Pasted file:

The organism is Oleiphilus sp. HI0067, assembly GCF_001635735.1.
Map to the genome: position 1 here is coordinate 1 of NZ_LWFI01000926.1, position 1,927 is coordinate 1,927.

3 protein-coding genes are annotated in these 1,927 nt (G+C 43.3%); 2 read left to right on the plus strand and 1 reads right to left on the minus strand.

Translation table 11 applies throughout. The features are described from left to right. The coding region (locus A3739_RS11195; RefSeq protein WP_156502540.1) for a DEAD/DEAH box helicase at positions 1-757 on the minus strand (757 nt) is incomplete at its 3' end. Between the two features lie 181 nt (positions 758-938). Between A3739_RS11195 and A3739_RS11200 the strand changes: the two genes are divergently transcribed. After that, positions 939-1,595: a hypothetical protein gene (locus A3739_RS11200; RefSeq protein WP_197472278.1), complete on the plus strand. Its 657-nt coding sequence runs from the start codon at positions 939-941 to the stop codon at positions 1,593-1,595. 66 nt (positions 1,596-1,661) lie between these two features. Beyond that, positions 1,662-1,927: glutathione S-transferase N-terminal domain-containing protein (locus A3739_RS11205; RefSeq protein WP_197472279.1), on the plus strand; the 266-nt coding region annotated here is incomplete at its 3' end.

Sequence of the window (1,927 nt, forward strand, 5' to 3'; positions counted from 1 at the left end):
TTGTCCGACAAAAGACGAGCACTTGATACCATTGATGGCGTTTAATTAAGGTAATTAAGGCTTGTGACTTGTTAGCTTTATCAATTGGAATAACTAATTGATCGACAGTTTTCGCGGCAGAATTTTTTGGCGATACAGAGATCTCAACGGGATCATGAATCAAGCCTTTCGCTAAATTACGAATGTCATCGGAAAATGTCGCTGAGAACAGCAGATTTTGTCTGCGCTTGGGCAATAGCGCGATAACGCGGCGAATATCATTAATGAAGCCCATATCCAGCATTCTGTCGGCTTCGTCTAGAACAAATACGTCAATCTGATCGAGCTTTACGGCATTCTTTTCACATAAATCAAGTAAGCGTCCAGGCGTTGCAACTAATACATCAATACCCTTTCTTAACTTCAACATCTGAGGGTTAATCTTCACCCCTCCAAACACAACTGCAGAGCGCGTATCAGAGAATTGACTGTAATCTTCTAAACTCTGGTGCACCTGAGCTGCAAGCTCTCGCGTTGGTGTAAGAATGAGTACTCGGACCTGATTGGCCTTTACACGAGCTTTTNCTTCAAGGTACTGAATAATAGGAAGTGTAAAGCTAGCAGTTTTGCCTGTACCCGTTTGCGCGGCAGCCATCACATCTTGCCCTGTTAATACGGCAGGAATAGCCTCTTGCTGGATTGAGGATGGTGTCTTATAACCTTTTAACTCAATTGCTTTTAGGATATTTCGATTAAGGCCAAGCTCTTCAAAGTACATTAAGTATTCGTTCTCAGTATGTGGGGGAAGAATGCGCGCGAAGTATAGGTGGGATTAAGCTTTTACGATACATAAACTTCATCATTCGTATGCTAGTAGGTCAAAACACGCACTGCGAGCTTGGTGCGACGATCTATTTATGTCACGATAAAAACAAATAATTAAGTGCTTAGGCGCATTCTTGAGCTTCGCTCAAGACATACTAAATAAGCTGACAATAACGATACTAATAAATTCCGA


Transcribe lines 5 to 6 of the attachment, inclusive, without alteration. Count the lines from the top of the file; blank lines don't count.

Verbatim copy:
Sequence of the window (1,927 nt, forward strand, 5' to 3'; positions counted from 1 at the left end):
TTGTCCGACAAAAGACGAGCACTTGATACCATTGATGGCGTTTAATTAAGGTAATTAAGGCTTGTGACTTGTTAGCTTTATCAATTGGAATAACTAATTGATCGACAGTTTTCGCGGCAGAATTTTTTGGCGATACAGAGATCTCAACGGGATCATGAATCAAGCCTTTCGCTAAATTACGAATGTCATCGGAAAATGTCGCTGAGAACAGCAGATTTTGTCTGCGCTTGGGCAATAGCGCGATAACGCGGCGAATATCATTAATGAAGCCCATATCCAGCATTCTGTCGGCTTCGTCTAGAACAAATACGTCAATCTGATCGAGCTTTACGGCATTCTTTTCACATAAATCAAGTAAGCGTCCAGGCGTTGCAACTAATACATCAATACCCTTTCTTAACTTCAACATCTGAGGGTTAATCTTCACCCCTCCAAACACAACTGCAGAGCGCGTATCAGAGAATTGACTGTAATCTTCTAAACTCTGGTGCACCTGAGCTGCAAGCTCTCGCGTTGGTGTAAGAATGAGTACTCGGACCTGATTGGCCTTTACACGAGCTTTTNCTTCAAGGTACTGAATAATAGGAAGTGTAAAGCTAGCAGTTTTGCCTGTACCCGTTTGCGCGGCAGCCATCACATCTTGCCCTGTTAATACGGCAGGAATAGCCTCTTGCTGGATTGAGGATGGTGTCTTATAACCTTTTAACTCAATTGCTTTTAGGATATTTCGATTAAGGCCAAGCTCTTCAAAGTACATTAAGTATTCGTTCTCAGTATGTGGGGGAAGAATGCGCGCGAAGTATAGGTGGGATTAAGCTTTTACGATACATAAACTTCATCATTCGTATGCTAGTAGGTCAAAACACGCACTGCGAGCTTGGTGCGACGATCTATTTATGTCACGATAAAAACAAATAATTAAGTGCTTAGGCGCATTCTTGAGCTTCGCTCAAGACATACTAAATAAGCTGACAATAACGATACTAATAAATTCCGA